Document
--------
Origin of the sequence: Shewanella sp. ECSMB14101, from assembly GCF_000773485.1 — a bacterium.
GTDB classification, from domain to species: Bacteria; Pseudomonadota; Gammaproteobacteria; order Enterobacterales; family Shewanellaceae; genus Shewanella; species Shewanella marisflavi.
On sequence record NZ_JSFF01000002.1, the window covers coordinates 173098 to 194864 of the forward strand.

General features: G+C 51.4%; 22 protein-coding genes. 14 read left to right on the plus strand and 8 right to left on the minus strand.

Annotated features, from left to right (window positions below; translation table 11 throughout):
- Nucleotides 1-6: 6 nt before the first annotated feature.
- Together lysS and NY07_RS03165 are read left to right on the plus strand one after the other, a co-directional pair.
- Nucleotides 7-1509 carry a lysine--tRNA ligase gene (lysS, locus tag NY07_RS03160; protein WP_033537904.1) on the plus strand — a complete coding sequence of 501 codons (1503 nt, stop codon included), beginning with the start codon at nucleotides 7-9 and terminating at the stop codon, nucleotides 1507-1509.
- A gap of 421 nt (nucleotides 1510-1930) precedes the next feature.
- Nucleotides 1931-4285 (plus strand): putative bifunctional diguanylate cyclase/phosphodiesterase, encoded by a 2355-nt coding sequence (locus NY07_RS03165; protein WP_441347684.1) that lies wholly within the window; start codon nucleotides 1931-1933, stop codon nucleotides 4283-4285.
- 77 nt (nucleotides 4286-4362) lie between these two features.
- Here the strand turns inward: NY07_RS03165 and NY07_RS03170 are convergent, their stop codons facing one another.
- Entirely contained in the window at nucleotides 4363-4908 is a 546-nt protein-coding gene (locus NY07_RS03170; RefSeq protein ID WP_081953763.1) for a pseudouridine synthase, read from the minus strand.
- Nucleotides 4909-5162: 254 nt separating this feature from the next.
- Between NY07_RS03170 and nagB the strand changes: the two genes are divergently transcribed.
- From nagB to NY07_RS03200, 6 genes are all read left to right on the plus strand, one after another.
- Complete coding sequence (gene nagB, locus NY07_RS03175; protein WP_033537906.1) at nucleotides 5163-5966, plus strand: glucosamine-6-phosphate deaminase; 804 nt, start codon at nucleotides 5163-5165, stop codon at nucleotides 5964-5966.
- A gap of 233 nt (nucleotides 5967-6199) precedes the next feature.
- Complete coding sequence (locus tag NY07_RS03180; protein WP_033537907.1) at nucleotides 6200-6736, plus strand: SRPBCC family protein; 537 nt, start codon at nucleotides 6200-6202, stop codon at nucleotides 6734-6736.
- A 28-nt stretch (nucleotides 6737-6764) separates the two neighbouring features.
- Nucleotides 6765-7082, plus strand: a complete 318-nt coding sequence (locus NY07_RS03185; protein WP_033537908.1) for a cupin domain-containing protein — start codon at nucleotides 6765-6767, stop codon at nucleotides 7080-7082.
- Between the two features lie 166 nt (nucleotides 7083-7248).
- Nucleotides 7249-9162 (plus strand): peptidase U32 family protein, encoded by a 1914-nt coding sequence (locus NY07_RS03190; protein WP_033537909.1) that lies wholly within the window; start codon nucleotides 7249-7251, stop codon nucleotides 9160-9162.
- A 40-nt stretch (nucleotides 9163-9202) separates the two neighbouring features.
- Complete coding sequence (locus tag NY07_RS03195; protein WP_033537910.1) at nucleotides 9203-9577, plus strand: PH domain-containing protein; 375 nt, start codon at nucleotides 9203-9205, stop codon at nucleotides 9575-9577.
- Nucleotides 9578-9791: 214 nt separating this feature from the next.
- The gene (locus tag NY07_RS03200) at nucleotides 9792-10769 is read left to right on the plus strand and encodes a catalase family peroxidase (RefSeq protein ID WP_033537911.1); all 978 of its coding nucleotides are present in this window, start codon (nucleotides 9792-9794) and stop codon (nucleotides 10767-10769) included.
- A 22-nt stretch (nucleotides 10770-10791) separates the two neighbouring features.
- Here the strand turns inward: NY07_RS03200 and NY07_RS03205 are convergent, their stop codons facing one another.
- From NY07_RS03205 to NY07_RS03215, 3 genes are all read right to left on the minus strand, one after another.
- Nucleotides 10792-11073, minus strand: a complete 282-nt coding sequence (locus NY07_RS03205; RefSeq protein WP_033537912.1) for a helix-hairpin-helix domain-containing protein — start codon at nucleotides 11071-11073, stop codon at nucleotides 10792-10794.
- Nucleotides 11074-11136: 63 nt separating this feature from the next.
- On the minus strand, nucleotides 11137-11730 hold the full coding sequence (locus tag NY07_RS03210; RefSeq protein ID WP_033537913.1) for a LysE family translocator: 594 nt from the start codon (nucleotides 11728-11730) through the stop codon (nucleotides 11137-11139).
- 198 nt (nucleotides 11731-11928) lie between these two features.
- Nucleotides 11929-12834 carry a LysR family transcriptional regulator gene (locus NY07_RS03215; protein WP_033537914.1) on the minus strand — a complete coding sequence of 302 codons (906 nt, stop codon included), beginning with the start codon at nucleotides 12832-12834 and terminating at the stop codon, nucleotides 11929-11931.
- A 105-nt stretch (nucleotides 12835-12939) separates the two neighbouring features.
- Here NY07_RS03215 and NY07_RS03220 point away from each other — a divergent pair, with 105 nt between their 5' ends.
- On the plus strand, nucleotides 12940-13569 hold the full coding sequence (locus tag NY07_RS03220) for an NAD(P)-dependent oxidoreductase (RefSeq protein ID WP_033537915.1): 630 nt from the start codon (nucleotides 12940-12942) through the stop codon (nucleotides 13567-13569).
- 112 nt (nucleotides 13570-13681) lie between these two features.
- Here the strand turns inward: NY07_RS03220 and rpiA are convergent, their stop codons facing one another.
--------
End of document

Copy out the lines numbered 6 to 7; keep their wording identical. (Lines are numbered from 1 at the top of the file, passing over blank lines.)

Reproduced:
- Nucleotides 1-6: 6 nt before the first annotated feature.
- Together lysS and NY07_RS03165 are read left to right on the plus strand one after the other, a co-directional pair.